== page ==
ATLANTA – Arnall Golden Gregory attorneys Matthew Wilson and Tucker Barr published an article in the Daily Report, Georgia’s legal industry newspaper, on a property owner’s legal rights after an artist has been hired or otherwise allowed to beautify a building.
Mr. Wilson and Mr. Barr, both intellectual property attorneys, point out in the article, “Street Art Depicts a Complicated Picture of Rights: Commentary,” that the property owner may be restricted in altering or removing the art or using it for marketing.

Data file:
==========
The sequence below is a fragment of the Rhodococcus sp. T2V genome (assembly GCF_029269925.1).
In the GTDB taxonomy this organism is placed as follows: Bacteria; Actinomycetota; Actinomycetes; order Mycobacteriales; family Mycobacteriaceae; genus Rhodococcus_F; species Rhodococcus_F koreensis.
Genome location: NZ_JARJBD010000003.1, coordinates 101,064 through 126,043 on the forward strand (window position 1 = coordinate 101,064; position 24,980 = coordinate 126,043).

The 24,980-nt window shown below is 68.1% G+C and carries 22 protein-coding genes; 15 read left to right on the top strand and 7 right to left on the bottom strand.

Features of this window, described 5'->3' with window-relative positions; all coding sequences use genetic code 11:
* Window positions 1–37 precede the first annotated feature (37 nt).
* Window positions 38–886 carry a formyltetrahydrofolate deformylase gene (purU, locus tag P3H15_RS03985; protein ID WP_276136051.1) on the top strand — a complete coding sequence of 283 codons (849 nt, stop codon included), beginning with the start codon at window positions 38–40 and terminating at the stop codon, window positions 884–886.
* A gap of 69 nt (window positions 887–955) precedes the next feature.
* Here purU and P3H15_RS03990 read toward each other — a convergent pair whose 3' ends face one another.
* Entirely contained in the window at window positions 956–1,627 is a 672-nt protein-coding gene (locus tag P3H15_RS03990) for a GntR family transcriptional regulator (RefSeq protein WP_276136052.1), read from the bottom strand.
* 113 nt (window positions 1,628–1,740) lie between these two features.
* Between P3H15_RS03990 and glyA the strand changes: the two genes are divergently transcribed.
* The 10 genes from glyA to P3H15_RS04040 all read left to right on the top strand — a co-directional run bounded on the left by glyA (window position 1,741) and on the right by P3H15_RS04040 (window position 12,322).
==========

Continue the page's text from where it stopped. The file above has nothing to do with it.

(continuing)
“It may come as a surprise to the owner that commissioning and paying for the work does not necessarily mean that the owner may use the artwork without restriction,” they write.
A federal court in New York recently awarded $6.75 million to a group of artists whose “graffiti murals” were destroyed by the property owner. The basis of the ruling rests in a relatively novel federal law known as the Visual Artists Rights Acts of 1990 (VARA), which partially codifies the age-old concept of “artistic moral rights.”
Mr. Wilson works primarily in the areas of entertainment, new media, advertising, promotions and marketing law. Mr. Barr works primarily in the fields of intellectual property and litigation.
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